There are few greater joys in life than to find yourself on the sun-warmed banks of a river in mid-May. At this bountiful time of year, between the fervour of spring and idle days of summer, the water's margins billow with great masses of buttery meadowsweet and bedstraw. Butterflies take to the wing, herons stalk, and all the while the river gently glugs. Our canals and lakes deliver a similar sense of peace.


While you're there, why not gain a deeper connection with the flora and fauna of the water's edge by identifying these 12 riverside plants? Long time angler and river walker Kevin Parr tells us what to look for.

12 riverside plants to spot

Common reed

Phragmites australis

Riverside plant
Common reed/Credit: Alamy

Growing more than two metres tall over vast areas, this forms vital habitat for invertebrates, warblers and rare birds such as bitterns. It tolerates brackish water but struggles in high acidity.

Hemp agrimony

Eupatorium cannabinum

Riverside plant
Hemp agrimony/Credit: Getty

Also known as holy rope, its mauve flowers are clustered in racemes and appear in late summer, attracting butterflies in particular. It is used traditionally in European medicine as an anti-inflammatory agent.

Water mint

Mentha aquatica

Riverside plant
Water mint/Credit: Alamy

Common, widespread and often smelt before seen, this is popularly cultivated and used for infusions and essential oils. The oval leaves and tiny purple flowers are distinct.

Yellow flag

Iris pseudacorus

Riverside plant
Yellow flag/Credit: Getty

Its striking yellow flowers make the yellow flag popular as an ornamental plant. Often cited as
an indicator species, iris beds form vital habitats for the elusive corncrake in western Scotland.


Alnus glutinosa

Riverside plant
Alder/Credit: Alamy

This pioneer species thrives in poor-quality soil, which it improves for other plants. Alder hardens like rock when submerged and was used in the construction of crannogs (island dwellings built by ancient humans).

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Common bulrush

Typha latifolia

Riverside plant
Common bulrush/Credit: Getty

Also known as reedmace, the bulrush is fast-growing and vigorous, with distinctive brown cigar seed heads tipped by buff flowers. The rhizomes are foraged for food but are susceptible to water pollution.

Common club rush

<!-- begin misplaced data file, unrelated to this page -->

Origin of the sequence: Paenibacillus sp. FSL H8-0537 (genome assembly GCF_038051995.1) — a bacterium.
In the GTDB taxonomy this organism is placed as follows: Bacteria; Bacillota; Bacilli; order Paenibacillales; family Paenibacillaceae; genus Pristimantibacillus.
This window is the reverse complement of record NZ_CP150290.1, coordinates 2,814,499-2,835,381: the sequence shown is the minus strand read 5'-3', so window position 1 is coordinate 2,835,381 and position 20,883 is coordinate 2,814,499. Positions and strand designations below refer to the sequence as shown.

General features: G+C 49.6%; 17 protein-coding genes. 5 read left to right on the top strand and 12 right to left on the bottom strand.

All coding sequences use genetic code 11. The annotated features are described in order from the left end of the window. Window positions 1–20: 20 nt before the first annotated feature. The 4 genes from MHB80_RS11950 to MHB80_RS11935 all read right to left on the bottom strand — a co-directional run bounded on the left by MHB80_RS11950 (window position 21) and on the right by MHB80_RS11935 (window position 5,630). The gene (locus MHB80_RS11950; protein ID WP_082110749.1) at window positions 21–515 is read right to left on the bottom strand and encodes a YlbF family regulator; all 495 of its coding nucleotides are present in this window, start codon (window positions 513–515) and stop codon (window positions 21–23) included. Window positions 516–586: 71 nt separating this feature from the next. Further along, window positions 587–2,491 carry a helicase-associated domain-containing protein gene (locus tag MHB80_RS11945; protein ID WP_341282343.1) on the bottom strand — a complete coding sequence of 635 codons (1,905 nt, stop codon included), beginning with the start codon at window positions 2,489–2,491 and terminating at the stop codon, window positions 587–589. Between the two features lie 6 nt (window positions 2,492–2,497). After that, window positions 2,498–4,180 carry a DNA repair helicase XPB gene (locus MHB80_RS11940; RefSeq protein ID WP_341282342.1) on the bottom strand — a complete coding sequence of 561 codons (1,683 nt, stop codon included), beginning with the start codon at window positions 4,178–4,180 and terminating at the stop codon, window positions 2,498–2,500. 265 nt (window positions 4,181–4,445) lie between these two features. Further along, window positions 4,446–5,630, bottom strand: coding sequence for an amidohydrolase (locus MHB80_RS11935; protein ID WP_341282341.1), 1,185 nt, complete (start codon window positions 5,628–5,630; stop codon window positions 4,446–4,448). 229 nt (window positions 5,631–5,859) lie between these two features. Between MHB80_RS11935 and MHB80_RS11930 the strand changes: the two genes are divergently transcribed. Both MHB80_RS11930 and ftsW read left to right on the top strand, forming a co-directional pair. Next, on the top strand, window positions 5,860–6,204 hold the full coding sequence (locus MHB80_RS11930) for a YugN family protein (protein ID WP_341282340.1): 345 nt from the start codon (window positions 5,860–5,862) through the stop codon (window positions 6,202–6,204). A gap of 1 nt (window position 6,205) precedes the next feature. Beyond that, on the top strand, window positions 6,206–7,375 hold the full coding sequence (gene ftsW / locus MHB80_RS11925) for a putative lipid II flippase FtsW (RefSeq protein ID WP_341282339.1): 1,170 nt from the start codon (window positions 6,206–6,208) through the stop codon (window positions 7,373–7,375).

Schoenoplectrus lacustris

Waterside plant
Common club rush/Credit: Goran Afarek, Alamy

Commonly found beside slow rivers and marshland, with thin, tapering stems and submerged leaves. The flowers are small spikes of brown and emerge from the top of the stalk.

River and trees

Hemlock water dropwort

Oenanthe crocata

Riverside plant
Hemlock water dropwort/Credit: Florapix, Alamy

All parts of this common and deadly plant are poisonous if ingested. Its nefarious use in Sardinia, and the facial expression of poisoned victims, is believed to have led to the term ‘sardonic grin’.


Filipendula ulmaria

Riverside plant
Meadowsweet/Credit: Alamy

A favourite flower of Elizabeth I, the creamy dollops of meadowsweet are a sign and smell of late summer. This widespread plant has a delicate flavour that has long been used in homeopathy, medicine and cooking.

Marsh bedstraw

Galium palustre

Riverside plant
Marsh bedstraw/Credit: Getty

Widespread in wetland habitats, this delicate, slightly spindly perennial has small, bright white flowers. It is one of many species of bedstraw, so called because it was once used to stuff mattresses.

White willow

Salix alba

Riverside plant
White willow/Credit: Alamy

One of several common willow species, the white willow is familiar due to its long, slim leaves that glisten in silvery white. The hybrid Salix alba ‘Tristis’ is known for its long, ‘weeping’ branches.

Purple loosestrife

Lythrum salicaria

Riverside plant
Purple loosestrife/Credit: Getty

Tall and striking with red-purple stalks and similar hued flowers, this often grows in dense clumps and attracts pollinating insects. Used traditionally as a treatment for gastric ailments.


Kevin Parr is a writer fisherman and amateur naturalist
Kevin ParrWriter, fisherman and amateur naturalist

Kevin is a writer, fisherman and amateur naturalist who lives in West Dorset with his wife and a colony of grass snakes. He is the angling correspondent for The Idler magazine. His books include Rivers Run: An Angler’s Journey from Source to Sea (Rider Books).